Captain Edward Carlisle, soldier as he was, martinet as he was, felt a curious sensation of helplessness seize upon him as he met her steady gaze, her alluring smile; he could not tell what this prisoner might do.
There are many curious varieties of cirrus, some common and some rare. They have strange movements, at times shooting out long streamers in a direction quite different from that of the drift of the cloud itself across the sky.
[We] never had better fires in England, then in the dry, ſmoaky houſes of Kecoughtan: but departing thence, when we found no houſes we were not curious in any weather to lye three or foure nights together vnder the trees by a fire, [...]
1650, Jeremy Taylor, “Considerations of the General Instruments and Means Serving to a Holy Life, by Way of Introduction”, in The Rule and Exercises of Holy Living:[…], London: Printed [by R. Norton] for Richard Royston[…], OCLC838283213; 19th edition, London: Printed by J. Heptinstall, for John Meredith, in trust for Royston and Elizabeth Meredith;[…], 1703, OCLC220057655, section I (The First General Instrument of Holy Living. Care of Our Time.), page 13:
[...] For he that is curious of his time, will not eaſily be unready and unfurniſhed.
1655, Thomas Fuller, The Church-history of Britain: From the Birth of Jesus Christ, untill the Year M. DC. XLVIII., London: Printed for Iohn Williams[…], OCLC1625803, page 206; republished volume II, London: Printed [by James Nichols] for Thomas Tegg and Son,[…], 1837, OCLC913056315, book V, section IV (To Master Henry Barnard, Late of London, Merchant), subsection 19 (The Death and Character of Queen Catherine Dowager), page 65:
A pious woman [i.e., Catherine of Aragon] [...] little curious in her clothes, being wont to say, she accounted no time lost, but what was laid out in dressing of her; [...]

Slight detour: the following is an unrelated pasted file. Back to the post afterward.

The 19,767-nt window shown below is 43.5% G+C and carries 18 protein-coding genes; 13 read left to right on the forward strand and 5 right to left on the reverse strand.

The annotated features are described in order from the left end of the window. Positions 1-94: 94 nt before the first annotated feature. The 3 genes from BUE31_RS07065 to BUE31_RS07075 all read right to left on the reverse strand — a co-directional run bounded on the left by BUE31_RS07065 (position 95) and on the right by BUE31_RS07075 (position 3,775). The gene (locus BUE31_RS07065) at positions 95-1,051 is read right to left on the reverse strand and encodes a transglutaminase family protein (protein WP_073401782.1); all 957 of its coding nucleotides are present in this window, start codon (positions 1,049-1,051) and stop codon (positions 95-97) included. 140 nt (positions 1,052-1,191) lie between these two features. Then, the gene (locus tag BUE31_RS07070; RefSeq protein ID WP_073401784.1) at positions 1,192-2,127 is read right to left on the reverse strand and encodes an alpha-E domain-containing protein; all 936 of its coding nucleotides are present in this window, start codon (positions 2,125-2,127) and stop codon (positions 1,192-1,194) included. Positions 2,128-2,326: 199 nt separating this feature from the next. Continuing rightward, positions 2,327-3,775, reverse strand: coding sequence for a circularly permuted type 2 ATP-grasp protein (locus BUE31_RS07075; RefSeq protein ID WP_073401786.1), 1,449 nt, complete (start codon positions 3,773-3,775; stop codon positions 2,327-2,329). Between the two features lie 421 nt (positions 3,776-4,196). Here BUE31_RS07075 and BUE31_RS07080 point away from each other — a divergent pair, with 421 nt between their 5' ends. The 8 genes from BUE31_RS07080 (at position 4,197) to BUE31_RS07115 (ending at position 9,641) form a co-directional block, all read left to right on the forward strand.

1743, Robert Drury, The Pleasant, and Surprizing Adventures of Mr. Robert Drury, during His Fifteen Years Captivity on the Island of Madagascar:[…], revised and corrected edition, London: Printed and sold by R. Meadow,[…]; T[homas] Astley,[…]; and B. Milles,[…], OCLC837520877, pages 31–32:
[T]he Water was very thick, and naſty; [...] however it ſerv'd our Purpoſe, for at that Time we were not very curious.
1576, George Whetstone, “The Castle of Delight:[…]”, in The Rocke of Regard, Diuided into Foure Parts. [...], London: […] Robert Waley, OCLC837515946; republished in J[ohn] P[ayne] Collier, editor, The Rocke of Regard, Diuided into Foure Parts. [...] (Illustrations of Early English Poetry; vol. 2, no. 2), London: Privately printed, [1867?], OCLC706027473, page 44:
To honour which a worlde of people reſorted unto the Lord de Bolognas caſtle; for the intertainment of whiche gueſtes, there neither wanted coſtly cheare, curious ſhewes, or pleaſaunt deviſes, that eyther money, friendſhip or cunning might compaſſe.
His wonted ſleepe, vnder a freſh trees ſhade, / All which ſecure, and ſweetly he enjoyes, / Is farre beyond a Princes Delicates: / His Viands ſparkling in a Golden Cup, / His bodie couched in a curious bed, / When Care, Miſtrust, and Treaſon waits on him.
[I]f view'd with a very good Microſcope, we may find that the top of a Needle (though as to the ſenſe very ſharp) appears a broad, blunt, and very irregular end; not reſembling a Cone, as is imagin'd, but onely a piece of a tapering body, with a great part of the top remov'd, or deficient. The Points of Pins are yet more blunt, and the Points of the moſt curious Mathematital Inſtruments do very ſeldome arrive at ſo great a ſharpneſs; [...]